Family: Lamiaceae (Labiatae), Hyssopus officinalis L.

Source: Simon, J.E., A.F. Chadwick and L.E. Craker. 1984. Herbs: An Indexed Bibliography. 1971-1980. The Scientific Literature on Selected Herbs, and Aromatic and Medicinal Plants of the Temperate Zone. Archon Books, 770 pp., Hamden, CT.

Hyssop, Hyssopus officinalis L., is a perennial subshrub native to southern Europe, the Mediterranean region, and temperate Asia and naturalized in the United States. Sometimes classified as Hyssopus aristata Godr. or Hyssopus vulgaris Bubani, hyssop is produced commercially in France and several other European countries. The plant reaches a height of 0.5 to 1 meter and bears small blue flowers on a terminal spike.

The reported life zone of hyssop is 7 to 21 degrees centigrade with an annual precipitation of 0.6 to 1.5 meters (4.1-31). The plant grows on dry, rocky, calcareous soils. Traditionally, hyssop seedlings are transplanted into the field with the first harvest occurring two years later, immediately after bloom.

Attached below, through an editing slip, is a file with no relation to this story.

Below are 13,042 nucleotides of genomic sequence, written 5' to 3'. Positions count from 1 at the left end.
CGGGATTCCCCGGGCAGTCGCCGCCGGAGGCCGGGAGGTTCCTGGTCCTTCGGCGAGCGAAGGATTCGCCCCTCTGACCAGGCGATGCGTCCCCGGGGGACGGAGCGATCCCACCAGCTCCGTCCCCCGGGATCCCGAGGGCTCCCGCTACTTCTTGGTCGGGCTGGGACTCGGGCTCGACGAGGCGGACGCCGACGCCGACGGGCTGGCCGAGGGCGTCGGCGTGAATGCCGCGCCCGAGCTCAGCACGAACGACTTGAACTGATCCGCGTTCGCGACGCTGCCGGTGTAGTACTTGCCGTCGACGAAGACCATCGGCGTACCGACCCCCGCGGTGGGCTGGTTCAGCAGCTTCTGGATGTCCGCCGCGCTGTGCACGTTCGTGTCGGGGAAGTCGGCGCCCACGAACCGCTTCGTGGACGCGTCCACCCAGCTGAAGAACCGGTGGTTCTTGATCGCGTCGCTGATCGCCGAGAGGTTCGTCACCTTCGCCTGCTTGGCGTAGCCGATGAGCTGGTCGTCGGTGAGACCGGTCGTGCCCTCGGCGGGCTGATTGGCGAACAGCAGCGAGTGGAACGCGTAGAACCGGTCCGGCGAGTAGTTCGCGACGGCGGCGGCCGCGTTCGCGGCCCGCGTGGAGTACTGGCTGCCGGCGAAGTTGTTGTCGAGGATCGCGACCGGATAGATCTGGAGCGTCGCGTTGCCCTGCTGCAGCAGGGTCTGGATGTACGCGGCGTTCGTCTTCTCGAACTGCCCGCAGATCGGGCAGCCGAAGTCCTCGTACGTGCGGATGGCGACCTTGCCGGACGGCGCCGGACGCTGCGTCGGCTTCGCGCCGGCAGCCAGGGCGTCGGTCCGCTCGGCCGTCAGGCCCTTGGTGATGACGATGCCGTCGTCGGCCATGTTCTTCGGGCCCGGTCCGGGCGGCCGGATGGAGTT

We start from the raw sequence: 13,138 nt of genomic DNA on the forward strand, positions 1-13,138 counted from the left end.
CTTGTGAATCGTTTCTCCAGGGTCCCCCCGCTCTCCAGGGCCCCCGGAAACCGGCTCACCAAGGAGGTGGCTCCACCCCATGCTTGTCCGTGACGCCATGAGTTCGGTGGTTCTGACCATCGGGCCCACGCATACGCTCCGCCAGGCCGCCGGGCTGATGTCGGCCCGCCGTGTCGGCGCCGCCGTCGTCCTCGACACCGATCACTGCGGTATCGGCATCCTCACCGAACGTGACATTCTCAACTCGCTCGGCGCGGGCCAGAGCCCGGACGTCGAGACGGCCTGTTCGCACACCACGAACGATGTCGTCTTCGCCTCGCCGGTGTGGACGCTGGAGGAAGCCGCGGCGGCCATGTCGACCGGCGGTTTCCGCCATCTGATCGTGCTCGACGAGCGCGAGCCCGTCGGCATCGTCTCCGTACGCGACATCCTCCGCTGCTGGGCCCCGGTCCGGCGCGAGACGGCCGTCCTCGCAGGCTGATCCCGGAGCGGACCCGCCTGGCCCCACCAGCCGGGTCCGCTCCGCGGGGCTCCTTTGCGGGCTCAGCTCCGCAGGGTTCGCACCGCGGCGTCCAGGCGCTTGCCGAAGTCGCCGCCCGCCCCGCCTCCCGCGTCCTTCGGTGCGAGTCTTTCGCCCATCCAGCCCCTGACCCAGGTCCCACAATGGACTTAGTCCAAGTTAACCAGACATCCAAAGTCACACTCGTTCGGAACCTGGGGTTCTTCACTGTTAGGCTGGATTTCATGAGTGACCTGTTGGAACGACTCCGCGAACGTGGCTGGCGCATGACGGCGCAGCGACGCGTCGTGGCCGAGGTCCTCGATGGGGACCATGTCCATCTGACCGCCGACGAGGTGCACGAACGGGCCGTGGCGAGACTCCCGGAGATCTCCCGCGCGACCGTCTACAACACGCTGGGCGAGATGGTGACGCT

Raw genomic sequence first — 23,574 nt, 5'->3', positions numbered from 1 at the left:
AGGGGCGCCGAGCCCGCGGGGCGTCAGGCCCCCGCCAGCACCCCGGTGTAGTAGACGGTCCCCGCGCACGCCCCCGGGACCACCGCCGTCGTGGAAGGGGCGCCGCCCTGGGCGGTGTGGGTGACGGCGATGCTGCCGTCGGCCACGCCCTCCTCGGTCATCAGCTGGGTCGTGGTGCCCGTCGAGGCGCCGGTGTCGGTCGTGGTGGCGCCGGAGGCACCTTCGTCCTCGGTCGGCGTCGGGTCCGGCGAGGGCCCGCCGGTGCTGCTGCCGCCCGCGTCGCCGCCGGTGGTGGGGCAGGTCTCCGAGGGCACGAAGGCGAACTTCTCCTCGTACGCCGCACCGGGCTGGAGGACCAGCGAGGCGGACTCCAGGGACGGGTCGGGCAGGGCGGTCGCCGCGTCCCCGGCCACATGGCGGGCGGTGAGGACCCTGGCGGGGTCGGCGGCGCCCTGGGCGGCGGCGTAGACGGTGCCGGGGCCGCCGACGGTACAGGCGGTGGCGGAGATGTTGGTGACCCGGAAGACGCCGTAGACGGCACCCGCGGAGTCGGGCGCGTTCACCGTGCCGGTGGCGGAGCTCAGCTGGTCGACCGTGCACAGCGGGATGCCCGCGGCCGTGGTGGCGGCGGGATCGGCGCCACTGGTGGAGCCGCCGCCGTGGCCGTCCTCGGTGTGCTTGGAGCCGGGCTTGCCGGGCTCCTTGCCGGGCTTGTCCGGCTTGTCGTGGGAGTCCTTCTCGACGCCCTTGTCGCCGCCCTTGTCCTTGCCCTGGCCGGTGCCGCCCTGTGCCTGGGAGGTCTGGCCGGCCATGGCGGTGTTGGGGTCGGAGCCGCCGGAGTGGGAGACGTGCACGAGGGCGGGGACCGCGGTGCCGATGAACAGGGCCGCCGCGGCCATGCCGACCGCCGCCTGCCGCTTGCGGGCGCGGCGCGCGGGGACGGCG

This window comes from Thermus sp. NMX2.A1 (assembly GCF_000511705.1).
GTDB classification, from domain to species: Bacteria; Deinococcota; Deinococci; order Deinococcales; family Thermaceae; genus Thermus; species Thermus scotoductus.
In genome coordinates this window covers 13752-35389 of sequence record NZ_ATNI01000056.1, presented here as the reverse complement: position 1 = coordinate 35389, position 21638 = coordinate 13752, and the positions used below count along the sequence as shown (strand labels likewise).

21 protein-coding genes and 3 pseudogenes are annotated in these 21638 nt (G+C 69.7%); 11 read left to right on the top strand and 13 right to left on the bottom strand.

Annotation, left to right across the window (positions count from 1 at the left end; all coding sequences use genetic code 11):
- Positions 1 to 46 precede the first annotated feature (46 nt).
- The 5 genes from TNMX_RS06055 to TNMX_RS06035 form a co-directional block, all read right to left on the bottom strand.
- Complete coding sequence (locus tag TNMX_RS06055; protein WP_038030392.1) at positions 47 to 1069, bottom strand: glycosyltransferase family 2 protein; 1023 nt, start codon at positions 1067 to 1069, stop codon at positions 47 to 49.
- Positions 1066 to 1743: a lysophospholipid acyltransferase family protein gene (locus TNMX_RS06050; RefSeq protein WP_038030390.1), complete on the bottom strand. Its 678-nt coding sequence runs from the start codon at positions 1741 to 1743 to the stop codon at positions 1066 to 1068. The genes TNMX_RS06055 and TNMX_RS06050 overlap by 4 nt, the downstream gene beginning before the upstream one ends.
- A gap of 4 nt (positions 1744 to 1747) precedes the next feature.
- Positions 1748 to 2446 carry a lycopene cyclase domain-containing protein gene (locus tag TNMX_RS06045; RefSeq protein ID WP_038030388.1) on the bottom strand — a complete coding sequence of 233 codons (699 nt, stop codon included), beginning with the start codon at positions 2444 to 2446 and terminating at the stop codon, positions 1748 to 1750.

The essential oil is extracted by steam distillation. The oil contains pinocamphone, isopinocamphone, -pinene, -pinene, camphene, -terpinene, pinocampheol, 1,8-cineole, linalool, terpineol and other compounds (1.2-56, 2.1-68). Hyssop oil may be adulterated with spike, lavandin, lavender, rosemary, and camphor oils (14.1-8).

The flowering tops and leaves of hyssop are used as flavoring agents in such beverages as teas, tonics, and bitters, and to a limited extent in vegetable dishes, soups, salads, and candied products. The essential oil is used in liqueurs, perfumes, soaps, creams, and other cosmetics. The erect growth habit and showy flowers make hyssop a favorite ornamental plant which is also attractive to bees.

As a medicinal plant, hyssop has been used as a carminative, diaphoretic, emmenagogue, expectorant, stimulant, stomachic, and tonic. Leaves have been used as a poultice to remove discoloration around bruised eyes and as a remedy for asthma, rheumatism, sore throats, wounds, ulcers, and tumors (11.1-96, 14.1-16).

Several varieties, differing in flower color and leaf shape, exist; alba (white flowers), grandiflora (large flowers), rosea (rose flowers), and rubia (red flowers) are commercially available (14.1-4). Hedge hyssop refers to the perennial Gratiola officinalis L., a medicinal and potentially poisonous plant of the Scrophulariaceae family. Giant hyssop refers to several perennial Agastache species of the Lamiaceae family (14.1-4).

Hyssop is generally recognized as safe for human consumption as a natural flavoring and plant extract/essential oil (21 CRI sections 182.10, 182.20 [1982]).

[Note: References listed above in parentheses can be found in full in the original reference].

Aromatic and Medicinal Plants Index

Last modified 6-Dec-1997